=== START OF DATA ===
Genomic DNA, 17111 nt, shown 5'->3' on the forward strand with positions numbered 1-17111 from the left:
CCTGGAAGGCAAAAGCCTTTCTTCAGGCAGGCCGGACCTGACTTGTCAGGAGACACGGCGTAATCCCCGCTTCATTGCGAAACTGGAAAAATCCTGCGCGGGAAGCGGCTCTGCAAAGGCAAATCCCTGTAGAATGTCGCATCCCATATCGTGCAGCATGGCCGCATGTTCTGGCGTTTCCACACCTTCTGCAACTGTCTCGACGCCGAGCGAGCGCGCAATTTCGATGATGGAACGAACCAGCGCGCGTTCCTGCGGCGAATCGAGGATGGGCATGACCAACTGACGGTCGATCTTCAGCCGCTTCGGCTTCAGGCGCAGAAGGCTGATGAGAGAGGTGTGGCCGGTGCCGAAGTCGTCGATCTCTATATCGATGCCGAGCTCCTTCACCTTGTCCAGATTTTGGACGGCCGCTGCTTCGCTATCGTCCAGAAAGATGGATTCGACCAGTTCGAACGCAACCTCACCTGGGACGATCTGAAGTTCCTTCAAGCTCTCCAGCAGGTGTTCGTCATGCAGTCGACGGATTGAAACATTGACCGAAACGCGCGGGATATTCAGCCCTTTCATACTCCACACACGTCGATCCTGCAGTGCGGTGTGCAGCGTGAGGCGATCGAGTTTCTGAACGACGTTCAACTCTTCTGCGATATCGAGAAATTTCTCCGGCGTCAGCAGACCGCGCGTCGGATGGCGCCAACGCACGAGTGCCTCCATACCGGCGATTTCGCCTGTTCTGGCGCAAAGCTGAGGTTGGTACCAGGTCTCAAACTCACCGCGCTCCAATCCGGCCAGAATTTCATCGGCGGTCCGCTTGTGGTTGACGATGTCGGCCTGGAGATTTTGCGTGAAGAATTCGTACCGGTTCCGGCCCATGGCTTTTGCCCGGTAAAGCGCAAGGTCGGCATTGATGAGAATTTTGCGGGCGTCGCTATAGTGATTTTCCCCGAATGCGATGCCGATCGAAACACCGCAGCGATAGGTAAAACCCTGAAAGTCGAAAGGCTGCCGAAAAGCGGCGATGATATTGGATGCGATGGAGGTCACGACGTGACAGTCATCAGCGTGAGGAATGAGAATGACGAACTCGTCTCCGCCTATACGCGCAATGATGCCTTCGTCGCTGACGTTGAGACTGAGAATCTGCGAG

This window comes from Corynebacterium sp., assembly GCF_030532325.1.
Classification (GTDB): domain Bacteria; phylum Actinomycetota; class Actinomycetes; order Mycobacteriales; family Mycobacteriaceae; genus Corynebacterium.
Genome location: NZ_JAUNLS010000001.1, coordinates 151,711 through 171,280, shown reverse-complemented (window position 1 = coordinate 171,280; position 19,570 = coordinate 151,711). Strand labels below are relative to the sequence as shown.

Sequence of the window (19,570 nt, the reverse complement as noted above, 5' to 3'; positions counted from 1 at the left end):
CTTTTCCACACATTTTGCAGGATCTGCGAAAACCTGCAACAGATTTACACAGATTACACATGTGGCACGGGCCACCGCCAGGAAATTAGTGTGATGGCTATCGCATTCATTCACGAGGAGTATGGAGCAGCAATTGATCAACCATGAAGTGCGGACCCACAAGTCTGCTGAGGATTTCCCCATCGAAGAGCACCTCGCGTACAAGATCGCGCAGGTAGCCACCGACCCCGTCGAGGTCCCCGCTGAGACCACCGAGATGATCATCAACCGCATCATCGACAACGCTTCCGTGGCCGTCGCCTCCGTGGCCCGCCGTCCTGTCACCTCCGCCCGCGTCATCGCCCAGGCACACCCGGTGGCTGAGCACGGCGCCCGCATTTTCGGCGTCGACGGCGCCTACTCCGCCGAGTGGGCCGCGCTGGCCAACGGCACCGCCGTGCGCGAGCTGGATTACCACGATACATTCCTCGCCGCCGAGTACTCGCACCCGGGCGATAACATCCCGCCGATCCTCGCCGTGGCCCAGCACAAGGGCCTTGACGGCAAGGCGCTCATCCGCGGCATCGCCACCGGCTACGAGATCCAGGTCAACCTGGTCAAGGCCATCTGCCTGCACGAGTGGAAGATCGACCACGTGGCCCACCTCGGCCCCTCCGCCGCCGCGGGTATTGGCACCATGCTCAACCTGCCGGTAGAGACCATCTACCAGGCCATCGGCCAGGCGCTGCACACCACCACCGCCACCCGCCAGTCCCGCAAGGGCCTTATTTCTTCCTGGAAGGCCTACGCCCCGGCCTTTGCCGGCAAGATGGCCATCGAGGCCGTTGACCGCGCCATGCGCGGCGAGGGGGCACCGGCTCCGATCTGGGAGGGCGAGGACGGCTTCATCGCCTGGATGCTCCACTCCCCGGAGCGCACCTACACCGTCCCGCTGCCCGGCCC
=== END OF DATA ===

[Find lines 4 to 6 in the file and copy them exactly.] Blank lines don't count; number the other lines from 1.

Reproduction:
Classification (GTDB): domain Bacteria; phylum Actinomycetota; class Actinomycetes; order Mycobacteriales; family Mycobacteriaceae; genus Corynebacterium.
Genome location: NZ_JAUNLS010000001.1, coordinates 151,711 through 171,280, shown reverse-complemented (window position 1 = coordinate 171,280; position 19,570 = coordinate 151,711). Strand labels below are relative to the sequence as shown.

Sequence of the window (19,570 nt, the reverse complement as noted above, 5' to 3'; positions counted from 1 at the left end):